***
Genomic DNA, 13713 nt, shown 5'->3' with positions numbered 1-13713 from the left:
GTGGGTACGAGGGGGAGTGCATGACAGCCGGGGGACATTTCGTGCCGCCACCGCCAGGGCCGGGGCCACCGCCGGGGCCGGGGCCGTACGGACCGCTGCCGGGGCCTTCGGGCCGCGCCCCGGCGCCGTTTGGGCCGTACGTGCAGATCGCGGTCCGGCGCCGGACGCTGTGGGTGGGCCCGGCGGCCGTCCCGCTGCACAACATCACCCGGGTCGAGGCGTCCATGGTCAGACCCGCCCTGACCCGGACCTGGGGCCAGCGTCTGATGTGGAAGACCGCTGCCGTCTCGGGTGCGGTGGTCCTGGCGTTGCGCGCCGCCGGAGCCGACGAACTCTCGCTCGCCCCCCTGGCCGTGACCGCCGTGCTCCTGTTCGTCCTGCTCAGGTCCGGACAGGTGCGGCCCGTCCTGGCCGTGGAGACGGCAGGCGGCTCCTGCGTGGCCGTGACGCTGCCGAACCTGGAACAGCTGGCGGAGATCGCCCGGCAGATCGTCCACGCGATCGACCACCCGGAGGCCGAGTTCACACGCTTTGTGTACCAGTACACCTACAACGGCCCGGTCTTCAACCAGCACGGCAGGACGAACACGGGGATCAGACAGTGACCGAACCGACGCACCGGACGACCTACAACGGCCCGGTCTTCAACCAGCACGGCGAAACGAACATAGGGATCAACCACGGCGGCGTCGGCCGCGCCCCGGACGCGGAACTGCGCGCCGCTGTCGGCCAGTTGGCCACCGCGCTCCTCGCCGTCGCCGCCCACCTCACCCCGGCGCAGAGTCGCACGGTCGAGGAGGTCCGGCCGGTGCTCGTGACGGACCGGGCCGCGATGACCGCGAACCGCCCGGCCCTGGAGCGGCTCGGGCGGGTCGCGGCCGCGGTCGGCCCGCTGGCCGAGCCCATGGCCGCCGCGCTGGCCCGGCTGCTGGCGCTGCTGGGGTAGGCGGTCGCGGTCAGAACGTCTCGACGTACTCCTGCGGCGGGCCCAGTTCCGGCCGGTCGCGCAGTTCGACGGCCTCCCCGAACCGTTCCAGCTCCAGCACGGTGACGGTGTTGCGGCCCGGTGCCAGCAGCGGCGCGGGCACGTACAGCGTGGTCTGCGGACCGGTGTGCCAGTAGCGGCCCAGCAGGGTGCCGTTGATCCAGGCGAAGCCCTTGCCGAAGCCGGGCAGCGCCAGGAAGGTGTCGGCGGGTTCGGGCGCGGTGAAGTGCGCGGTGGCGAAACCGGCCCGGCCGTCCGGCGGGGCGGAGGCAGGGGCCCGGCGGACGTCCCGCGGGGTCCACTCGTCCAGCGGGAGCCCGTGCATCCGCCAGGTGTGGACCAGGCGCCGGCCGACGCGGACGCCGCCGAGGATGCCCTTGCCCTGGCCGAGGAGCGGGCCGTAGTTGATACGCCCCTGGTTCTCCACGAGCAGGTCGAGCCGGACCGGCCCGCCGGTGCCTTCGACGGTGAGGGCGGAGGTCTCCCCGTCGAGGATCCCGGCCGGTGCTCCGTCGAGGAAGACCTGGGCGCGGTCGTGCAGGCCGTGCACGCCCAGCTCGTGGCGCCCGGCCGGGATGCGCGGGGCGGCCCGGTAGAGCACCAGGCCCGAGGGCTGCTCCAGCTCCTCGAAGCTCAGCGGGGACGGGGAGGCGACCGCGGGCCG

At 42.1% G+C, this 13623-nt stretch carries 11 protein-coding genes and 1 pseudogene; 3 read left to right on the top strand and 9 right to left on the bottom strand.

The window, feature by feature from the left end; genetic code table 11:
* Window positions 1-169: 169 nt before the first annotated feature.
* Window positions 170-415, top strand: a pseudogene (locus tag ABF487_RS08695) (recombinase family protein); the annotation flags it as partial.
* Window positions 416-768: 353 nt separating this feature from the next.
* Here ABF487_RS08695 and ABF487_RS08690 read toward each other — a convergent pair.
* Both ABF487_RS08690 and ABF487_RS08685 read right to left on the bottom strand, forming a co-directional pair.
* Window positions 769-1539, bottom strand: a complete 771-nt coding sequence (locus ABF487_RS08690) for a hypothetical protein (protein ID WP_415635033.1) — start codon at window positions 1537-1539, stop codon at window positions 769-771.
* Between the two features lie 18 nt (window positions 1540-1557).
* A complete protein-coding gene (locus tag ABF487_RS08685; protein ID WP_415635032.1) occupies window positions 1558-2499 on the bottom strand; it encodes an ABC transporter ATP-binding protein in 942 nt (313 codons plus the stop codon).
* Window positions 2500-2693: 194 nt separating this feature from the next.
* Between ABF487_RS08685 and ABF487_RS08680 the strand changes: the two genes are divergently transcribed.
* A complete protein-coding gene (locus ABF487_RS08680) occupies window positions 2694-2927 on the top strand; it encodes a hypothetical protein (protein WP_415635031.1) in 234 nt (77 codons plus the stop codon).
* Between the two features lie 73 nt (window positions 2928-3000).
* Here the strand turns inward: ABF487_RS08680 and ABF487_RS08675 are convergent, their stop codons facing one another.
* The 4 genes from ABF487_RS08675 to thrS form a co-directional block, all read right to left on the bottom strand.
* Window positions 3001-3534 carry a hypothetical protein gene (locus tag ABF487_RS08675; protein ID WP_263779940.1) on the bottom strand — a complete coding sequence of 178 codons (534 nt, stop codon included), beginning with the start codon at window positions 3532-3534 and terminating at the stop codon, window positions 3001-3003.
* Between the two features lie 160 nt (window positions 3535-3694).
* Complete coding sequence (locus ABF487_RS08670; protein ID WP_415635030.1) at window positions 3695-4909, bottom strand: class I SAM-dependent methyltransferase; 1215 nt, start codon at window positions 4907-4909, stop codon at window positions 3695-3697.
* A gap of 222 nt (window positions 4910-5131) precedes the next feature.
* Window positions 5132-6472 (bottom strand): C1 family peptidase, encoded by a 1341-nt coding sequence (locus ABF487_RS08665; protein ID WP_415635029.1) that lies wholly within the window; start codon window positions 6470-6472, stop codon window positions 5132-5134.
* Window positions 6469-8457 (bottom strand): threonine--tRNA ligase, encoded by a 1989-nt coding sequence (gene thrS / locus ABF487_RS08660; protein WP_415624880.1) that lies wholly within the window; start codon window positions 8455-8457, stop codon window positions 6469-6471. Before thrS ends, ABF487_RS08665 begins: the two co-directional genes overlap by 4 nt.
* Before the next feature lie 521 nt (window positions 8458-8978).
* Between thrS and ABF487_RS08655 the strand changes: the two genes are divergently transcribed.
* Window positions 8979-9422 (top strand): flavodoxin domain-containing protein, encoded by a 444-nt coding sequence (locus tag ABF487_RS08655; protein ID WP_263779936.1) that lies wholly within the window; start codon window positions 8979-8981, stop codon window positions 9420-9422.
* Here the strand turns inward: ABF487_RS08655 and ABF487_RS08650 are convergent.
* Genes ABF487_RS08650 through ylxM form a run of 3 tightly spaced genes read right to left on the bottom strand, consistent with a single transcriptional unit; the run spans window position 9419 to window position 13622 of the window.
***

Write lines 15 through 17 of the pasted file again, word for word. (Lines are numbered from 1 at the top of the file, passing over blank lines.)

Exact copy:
* A complete protein-coding gene (locus ABF487_RS08680) occupies window positions 2694-2927 on the top strand; it encodes a hypothetical protein (protein WP_415635031.1) in 234 nt (77 codons plus the stop codon).
* Between the two features lie 73 nt (window positions 2928-3000).
* Here the strand turns inward: ABF487_RS08680 and ABF487_RS08675 are convergent, their stop codons facing one another.